Mr. Djokovic is extremely popular among his fellow players, many of whom have been angry that the rules have sidelined him. Australia’s decision could go a long way toward helping the Open regain its status among players as the so-called “Happy Slam.”
Mr. Nadal won last year’s Open after Mr. Djokovic was deported, beating Daniil Medvedev in a five-hour, 24-minute victory described by many as one for the history books. Mr. Djokovic, it seems, will now seek to write some history of his own.
He had a rocky comeback after Australia deported him, struggling to find his rhythm and a level of comfort on the court. He began to hit his stride during the clay court season in the spring, as much of Europe began to ease its restrictions on unvaccinated people.
The relaxation of those rules allowed him to become less of a pariah and put the focus back on his tennis. At Wimbledon, he won his seventh singles title, his 21st overall, putting him one ahead of Roger Federer and one behind Mr. Nadal on the all-time list.
But as tennis shifted to the hard court season in North America, his year screeched to a halt, since the United States continued to bar unvaccinated foreigners from entering the country. That prevented him from playing in the U.S. Open, where he would have been among the favorites.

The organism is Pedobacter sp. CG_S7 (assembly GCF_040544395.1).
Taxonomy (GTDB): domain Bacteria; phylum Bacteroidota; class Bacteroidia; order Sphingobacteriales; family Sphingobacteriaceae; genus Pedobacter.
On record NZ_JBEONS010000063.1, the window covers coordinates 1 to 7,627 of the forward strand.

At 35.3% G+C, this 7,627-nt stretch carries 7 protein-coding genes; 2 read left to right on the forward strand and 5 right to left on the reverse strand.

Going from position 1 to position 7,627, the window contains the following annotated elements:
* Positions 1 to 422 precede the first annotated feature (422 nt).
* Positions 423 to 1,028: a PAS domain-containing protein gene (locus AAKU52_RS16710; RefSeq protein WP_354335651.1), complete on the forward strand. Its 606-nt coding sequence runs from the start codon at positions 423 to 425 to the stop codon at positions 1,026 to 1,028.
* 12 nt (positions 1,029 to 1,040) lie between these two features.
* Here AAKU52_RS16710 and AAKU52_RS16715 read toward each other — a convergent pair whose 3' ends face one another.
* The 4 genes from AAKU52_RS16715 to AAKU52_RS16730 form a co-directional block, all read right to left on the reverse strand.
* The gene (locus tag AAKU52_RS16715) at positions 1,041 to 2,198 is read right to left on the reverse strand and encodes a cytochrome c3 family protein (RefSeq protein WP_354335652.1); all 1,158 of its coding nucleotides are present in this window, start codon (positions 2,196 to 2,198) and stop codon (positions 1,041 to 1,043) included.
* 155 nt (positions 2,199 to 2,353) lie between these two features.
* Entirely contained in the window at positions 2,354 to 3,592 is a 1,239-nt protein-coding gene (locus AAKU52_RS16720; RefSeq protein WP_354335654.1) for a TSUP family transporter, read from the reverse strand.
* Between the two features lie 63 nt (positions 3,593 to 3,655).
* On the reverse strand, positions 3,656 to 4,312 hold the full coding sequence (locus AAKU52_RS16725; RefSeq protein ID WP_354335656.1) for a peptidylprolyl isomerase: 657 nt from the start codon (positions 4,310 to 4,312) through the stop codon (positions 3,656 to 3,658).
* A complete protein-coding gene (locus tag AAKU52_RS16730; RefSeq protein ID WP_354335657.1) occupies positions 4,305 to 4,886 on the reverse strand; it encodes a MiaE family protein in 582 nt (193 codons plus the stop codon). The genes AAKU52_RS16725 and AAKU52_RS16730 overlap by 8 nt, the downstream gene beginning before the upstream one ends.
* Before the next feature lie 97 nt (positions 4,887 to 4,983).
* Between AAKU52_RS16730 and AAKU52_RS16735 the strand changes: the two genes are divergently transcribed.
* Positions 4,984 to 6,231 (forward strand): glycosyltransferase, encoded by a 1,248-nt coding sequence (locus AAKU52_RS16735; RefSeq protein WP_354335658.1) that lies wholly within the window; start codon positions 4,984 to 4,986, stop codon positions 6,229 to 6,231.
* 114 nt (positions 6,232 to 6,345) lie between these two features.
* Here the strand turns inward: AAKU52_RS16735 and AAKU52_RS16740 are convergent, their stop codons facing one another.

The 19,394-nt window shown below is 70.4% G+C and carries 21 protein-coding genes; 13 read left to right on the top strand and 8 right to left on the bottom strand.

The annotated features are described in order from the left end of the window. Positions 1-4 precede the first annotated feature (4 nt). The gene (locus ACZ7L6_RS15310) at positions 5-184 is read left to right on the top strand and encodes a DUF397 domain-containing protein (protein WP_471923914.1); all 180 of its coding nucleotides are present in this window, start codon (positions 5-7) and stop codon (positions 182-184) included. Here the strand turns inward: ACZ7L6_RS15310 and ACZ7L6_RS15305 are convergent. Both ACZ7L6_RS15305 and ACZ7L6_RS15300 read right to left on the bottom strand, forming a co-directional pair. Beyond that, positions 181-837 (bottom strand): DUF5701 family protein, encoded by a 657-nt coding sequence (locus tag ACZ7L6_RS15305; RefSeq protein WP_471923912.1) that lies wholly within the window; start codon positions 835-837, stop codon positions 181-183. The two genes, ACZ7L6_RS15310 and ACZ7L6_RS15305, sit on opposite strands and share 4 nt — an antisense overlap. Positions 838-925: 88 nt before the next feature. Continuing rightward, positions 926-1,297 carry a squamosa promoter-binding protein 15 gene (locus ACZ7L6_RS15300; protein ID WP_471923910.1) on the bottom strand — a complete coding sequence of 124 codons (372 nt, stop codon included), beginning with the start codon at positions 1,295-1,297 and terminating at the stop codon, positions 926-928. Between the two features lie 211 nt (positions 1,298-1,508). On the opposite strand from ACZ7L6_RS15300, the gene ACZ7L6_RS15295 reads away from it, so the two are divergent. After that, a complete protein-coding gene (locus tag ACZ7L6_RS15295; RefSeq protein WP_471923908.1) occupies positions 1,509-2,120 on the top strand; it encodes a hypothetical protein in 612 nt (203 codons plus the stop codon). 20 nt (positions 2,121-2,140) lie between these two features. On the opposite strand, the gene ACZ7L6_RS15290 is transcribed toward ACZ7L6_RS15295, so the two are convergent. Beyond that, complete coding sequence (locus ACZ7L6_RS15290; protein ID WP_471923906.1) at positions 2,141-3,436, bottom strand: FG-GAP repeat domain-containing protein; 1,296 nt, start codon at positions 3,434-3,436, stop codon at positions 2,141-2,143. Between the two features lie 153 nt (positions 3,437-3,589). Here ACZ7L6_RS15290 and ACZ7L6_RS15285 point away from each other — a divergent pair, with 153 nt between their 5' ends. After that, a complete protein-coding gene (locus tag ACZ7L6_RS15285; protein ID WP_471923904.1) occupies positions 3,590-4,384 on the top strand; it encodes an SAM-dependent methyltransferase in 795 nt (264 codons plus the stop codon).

Mr. Djokovic has had to scramble to qualify for this week’s ATP Finals in Turin, in part because being unvaccinated forced him to miss so many events and because the ATP Tour did not award any rankings points for Wimbledon, a punishment for that tournament’s decision to prohibit players from Russia and Belarus from competing.
After beating Stefanos Tsitsipas of Greece on Monday night, Mr. Djokovic credited his run at Wimbledon with giving him the confidence to compete against the best players with little preparation.
“It always comes, really, throughout my career, at exactly the time that I need it to come,” he said of Wimbledon. “It was a huge relief, but at the same time also a huge boost of confidence.”